An applet has a method called init. In addition to the applet byte code, an HTML file exists which contains an <APPLET ...> </APPLET> tag pair defining the location of the byte code and other useful information. When the applet is started from within a web browser, init is called to start the applet. An applet can be started from the command line with a program called appletviewer. This program, distributed with the JDK, takes the name of an HTML file, finds all applet tags and runs those applets.
Both main and init can be implemented in a single Java program. The resulting program can therefore be started by either java SomeApplication or with a web browser.
As I mentioned above, the Blackdown Organization is the repository for the largest Java Linux effort. This site contains distribution locations, e-mail lists and known problems with the current JDK for Linux. Currently, the latest release of the Java Development Kit for Linux is JDK 1.1.6 version 3.
JDK comes in two flavors: one for libc and one for glibc. For an explanation of the differences, see the Java-Linux FAQ. According to the README.linux file that comes with the JDK, a good way to determine which version you need is by looking at the libraries installed on your system. This can be done with the following command:
ls -l /lib/libc.so.*
If the files are libc5, you should download the libc version. If they are libc6, then you should download the glibc version.
To download the JDK distribution, point your web browser to http://www.blackdown.org/java-linux/mirrors.cgi. This page lists sites that distribute the JDK. You can obtain the Linux JDK port only from a mirror of Blackdown.
Take a look at the mirrors, and choose a download site near you. Since Caldera uses libc5, I followed the links to JDK-1.1.6/i386/libc/v3/. Download the file jdk1.1.6-v3-libc.tar.gz. You can also download other files from this directory.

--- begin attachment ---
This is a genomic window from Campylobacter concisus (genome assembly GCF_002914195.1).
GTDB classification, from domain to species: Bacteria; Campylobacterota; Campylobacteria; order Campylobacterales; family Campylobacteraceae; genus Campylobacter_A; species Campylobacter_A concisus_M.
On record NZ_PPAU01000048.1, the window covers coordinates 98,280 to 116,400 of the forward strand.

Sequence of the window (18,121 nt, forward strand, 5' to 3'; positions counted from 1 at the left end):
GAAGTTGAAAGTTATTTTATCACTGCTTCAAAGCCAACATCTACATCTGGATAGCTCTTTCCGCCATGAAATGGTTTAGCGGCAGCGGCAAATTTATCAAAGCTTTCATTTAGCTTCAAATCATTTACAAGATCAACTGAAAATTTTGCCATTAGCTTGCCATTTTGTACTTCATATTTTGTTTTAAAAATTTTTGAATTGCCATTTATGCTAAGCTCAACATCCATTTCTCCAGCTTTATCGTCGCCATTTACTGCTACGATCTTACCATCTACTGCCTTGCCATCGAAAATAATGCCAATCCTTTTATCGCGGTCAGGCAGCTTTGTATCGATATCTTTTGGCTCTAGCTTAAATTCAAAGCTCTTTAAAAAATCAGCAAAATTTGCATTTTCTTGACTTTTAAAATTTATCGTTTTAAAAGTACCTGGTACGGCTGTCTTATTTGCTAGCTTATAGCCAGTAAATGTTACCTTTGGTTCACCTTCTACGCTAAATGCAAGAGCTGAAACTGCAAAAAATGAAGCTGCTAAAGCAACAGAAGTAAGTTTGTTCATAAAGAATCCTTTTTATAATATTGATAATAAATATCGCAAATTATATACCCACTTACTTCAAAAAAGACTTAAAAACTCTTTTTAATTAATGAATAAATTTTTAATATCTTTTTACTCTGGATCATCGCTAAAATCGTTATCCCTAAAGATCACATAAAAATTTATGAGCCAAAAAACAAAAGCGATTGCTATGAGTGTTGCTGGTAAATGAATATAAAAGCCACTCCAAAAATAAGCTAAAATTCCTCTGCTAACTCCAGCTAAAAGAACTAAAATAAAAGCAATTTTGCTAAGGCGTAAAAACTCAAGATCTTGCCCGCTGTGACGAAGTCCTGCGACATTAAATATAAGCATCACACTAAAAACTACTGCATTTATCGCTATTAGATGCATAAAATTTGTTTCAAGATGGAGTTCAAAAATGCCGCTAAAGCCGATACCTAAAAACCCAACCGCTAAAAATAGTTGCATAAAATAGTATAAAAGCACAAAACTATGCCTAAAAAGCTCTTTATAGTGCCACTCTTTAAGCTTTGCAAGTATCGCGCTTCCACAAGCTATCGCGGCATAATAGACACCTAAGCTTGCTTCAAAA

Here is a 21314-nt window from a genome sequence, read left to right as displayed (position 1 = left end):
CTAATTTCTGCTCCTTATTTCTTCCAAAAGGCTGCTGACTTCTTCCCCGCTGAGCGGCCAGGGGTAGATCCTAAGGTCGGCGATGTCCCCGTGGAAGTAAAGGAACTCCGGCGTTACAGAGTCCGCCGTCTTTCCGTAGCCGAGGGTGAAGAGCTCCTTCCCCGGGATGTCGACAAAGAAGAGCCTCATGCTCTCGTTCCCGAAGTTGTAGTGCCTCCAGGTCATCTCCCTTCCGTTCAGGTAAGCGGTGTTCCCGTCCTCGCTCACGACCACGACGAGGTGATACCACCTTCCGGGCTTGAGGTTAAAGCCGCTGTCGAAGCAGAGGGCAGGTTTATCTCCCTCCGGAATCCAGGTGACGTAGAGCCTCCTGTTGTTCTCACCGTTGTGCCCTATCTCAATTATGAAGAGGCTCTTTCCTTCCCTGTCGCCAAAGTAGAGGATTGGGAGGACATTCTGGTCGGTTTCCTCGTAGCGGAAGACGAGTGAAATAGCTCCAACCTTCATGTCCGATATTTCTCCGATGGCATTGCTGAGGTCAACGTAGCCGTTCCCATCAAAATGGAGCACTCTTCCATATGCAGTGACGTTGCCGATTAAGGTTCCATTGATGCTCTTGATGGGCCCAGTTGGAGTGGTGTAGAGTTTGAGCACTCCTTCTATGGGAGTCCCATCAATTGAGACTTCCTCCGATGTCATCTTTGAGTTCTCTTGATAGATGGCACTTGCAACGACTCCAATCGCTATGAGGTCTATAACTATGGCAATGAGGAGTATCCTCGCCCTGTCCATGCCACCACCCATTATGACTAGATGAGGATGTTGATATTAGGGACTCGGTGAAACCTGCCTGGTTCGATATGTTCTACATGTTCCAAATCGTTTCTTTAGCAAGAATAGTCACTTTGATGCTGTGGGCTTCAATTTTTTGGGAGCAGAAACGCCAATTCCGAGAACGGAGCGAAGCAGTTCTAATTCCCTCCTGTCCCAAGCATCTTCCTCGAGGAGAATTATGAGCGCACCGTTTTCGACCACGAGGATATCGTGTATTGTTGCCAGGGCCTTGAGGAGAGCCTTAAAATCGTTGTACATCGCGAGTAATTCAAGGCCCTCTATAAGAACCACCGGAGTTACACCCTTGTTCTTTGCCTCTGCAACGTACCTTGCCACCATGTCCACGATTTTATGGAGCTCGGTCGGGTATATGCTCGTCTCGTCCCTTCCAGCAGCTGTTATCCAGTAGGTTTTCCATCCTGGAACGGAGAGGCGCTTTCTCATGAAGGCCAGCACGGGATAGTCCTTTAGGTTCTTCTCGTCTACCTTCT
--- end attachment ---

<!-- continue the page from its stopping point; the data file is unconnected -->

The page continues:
Choose a directory to unpack the distribution using the tar command. I chose /usr/local/. If you choose a different directory, use that directory in place of /usr/local/ wherever it appears in the rest of this article. Once you've picked a directory, go to it using cd, then type:
tar xzf jdk.1.1.6-v3-libc.tar.gz
The installation of JDK is complete. You should now visit JavaSoft to download documentation. Please see http://www.javasoft.com/docs/index.html for download and installation instructions.
Practical Task Scheduling Deployment
July 20, 2016 12:00 pm CDT
One of the best things about the UNIX environment (aside from being stable and efficient) is the vast array of software tools available to help you do your job. Traditionally, a UNIX tool does only one thing, but does that one thing very well. For example, grep is very easy to use and can search vast amounts of data quickly. The find tool can find a particular file or files based on all kinds of criteria. It's pretty easy to string these tools together to build even more powerful tools, such as a tool that finds all of the .log files in the /home directory and searches each one for a particular entry. This erector-set mentality allows UNIX system administrators to seem to always have the right tool for the job.